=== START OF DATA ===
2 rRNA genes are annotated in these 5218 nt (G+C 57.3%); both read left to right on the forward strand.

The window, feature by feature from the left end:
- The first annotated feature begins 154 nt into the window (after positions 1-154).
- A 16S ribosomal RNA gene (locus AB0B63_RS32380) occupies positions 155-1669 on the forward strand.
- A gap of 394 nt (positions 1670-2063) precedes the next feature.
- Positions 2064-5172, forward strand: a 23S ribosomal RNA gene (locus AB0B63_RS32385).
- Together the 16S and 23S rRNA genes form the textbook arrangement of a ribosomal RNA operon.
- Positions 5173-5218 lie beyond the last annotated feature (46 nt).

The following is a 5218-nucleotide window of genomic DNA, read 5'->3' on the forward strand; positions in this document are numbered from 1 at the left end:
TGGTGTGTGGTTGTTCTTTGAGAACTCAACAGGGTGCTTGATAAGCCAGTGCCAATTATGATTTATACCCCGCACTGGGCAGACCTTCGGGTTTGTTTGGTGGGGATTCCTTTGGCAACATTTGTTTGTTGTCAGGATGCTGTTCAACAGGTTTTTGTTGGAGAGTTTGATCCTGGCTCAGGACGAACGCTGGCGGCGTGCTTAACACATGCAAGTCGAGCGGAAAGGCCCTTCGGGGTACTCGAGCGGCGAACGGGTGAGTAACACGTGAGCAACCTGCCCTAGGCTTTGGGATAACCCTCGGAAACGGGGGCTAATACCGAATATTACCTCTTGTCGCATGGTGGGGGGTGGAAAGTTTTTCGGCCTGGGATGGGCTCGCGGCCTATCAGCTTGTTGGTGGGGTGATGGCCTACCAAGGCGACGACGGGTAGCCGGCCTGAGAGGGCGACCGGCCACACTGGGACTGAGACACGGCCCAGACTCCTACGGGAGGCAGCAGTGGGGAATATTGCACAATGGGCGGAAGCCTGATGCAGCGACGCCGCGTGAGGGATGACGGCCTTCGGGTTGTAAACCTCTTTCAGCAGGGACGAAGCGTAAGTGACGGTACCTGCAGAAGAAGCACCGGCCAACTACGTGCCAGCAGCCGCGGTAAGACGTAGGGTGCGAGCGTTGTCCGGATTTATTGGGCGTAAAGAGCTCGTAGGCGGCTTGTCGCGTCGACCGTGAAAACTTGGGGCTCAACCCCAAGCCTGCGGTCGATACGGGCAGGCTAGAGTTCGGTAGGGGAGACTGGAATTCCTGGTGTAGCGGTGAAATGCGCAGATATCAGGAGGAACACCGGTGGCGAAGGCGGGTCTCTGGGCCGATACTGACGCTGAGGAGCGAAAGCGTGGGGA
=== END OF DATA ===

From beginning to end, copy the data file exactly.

2 rRNA genes are annotated in these 5218 nt (G+C 57.3%); both read left to right on the forward strand.

The window, feature by feature from the left end:
- The first annotated feature begins 154 nt into the window (after positions 1-154).
- A 16S ribosomal RNA gene (locus AB0B63_RS32380) occupies positions 155-1669 on the forward strand.
- A gap of 394 nt (positions 1670-2063) precedes the next feature.
- Positions 2064-5172, forward strand: a 23S ribosomal RNA gene (locus AB0B63_RS32385).
- Together the 16S and 23S rRNA genes form the textbook arrangement of a ribosomal RNA operon.
- Positions 5173-5218 lie beyond the last annotated feature (46 nt).

The following is a 5218-nucleotide window of genomic DNA, read 5'->3' on the forward strand; positions in this document are numbered from 1 at the left end:
TGGTGTGTGGTTGTTCTTTGAGAACTCAACAGGGTGCTTGATAAGCCAGTGCCAATTATGATTTATACCCCGCACTGGGCAGACCTTCGGGTTTGTTTGGTGGGGATTCCTTTGGCAACATTTGTTTGTTGTCAGGATGCTGTTCAACAGGTTTTTGTTGGAGAGTTTGATCCTGGCTCAGGACGAACGCTGGCGGCGTGCTTAACACATGCAAGTCGAGCGGAAAGGCCCTTCGGGGTACTCGAGCGGCGAACGGGTGAGTAACACGTGAGCAACCTGCCCTAGGCTTTGGGATAACCCTCGGAAACGGGGGCTAATACCGAATATTACCTCTTGTCGCATGGTGGGGGGTGGAAAGTTTTTCGGCCTGGGATGGGCTCGCGGCCTATCAGCTTGTTGGTGGGGTGATGGCCTACCAAGGCGACGACGGGTAGCCGGCCTGAGAGGGCGACCGGCCACACTGGGACTGAGACACGGCCCAGACTCCTACGGGAGGCAGCAGTGGGGAATATTGCACAATGGGCGGAAGCCTGATGCAGCGACGCCGCGTGAGGGATGACGGCCTTCGGGTTGTAAACCTCTTTCAGCAGGGACGAAGCGTAAGTGACGGTACCTGCAGAAGAAGCACCGGCCAACTACGTGCCAGCAGCCGCGGTAAGACGTAGGGTGCGAGCGTTGTCCGGATTTATTGGGCGTAAAGAGCTCGTAGGCGGCTTGTCGCGTCGACCGTGAAAACTTGGGGCTCAACCCCAAGCCTGCGGTCGATACGGGCAGGCTAGAGTTCGGTAGGGGAGACTGGAATTCCTGGTGTAGCGGTGAAATGCGCAGATATCAGGAGGAACACCGGTGGCGAAGGCGGGTCTCTGGGCCGATACTGACGCTGAGGAGCGAAAGCGTGGGGA